Hello, my level in German is about A2 and I would like to take it to the next level.
I’ve been studying on lingq for about 8 months now and there is a noticeable improvement in my German, However, I’d like to know from people who reached a high level of German on lingq how did they exactly do it and how did they approach each lesson because I feel overwhelmed from the huge amount of content there is even though that this should be a good thing but I just need guidance on how to make the best use of the content available on lingq.
Also, how many times should I listen and repeat a lesson before I move on to the next one, and should I write down every vocabulary in a notebook or is the lingq system enough for me to memorize the vocab.
Hello, my level in German is about A2 and I would like to take it to the next level.
Hopefully someone will share their experience, with learning German on LingQ, with you.
If you’re a beginner, go through beginner content such as the Mini Stories by reading while listening and repeating out loud sentence by sentence. Do this a few times for each lesson and move to the next lesson.
Memorizing is not necessary.
Once you get to intermediate, start reading and listening to books – ideally ones you can have the translated text for so you can compare the text.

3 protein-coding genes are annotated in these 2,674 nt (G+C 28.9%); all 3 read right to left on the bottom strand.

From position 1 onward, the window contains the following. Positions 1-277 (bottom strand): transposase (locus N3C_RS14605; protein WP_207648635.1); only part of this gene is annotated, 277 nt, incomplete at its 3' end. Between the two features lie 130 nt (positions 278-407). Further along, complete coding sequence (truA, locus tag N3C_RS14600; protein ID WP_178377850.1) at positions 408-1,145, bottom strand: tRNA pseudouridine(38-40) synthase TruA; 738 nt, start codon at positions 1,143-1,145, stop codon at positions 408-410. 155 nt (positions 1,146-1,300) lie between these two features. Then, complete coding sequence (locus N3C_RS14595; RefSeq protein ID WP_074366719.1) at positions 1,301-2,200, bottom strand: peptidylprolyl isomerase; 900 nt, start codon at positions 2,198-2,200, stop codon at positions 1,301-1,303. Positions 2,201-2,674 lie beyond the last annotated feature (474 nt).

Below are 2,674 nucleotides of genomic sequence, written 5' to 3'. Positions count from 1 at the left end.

After a couple of books you can ditch the translated text version and just use the LingQ interface to translate unknown words or sentences for context.
While you’re doing this, start re-listening to audiobooks on your spare time – then start listening to new audiobooks and podcasts.
Watch TV in German with NL subs first, then move to TL subs, then no subs.
Keep reading and listening to books until you reach Advanced 2 on LingQ.
Get speaking practice on iTalki or language exchanges.
You have already had some incredibly useful advice from t_harangi, which I am sure will encourage you on the journey.
One point to emphasise is in response to your precise question as to whether to “write down every vocabulary in a notebook” (sic). No, definitely do not do that! You will get quickly overwhelmed and probably exasperated too. And it will soon be a whole library full of notebooks! Such a task is basically writing your own German dictionary - and you have no need to “re-invent the wheel”. The huge advantage of lingq is that your own personal vocabulary list is kept for you electronically and the important words just keep returning like boomerangs to you as you read more German material.
Everyone is constantly forgetting the meaning of words in their target language, partly because there are often multiple nuanced meaning of these words [context can change the meaning drastically] but also because learning/forgetting/re-learning/re-forgetting and so on ad infinitum is actually all part of the learning process! The research shows that you can come across a word many, many times and still “know you know the wretched word but cannot quite remember what it actually means…” Just stay calm and accept this is all part of the process of getting vocabulary embedded into your long-term memory.
But with lingq it is just a click away to find out roughly what that individual word is, or indeed use the Google translate feature on the whole sentence to give you a good idea of what that phrase or paragraph means. And the triumphant moment comes when you do not need that click any more!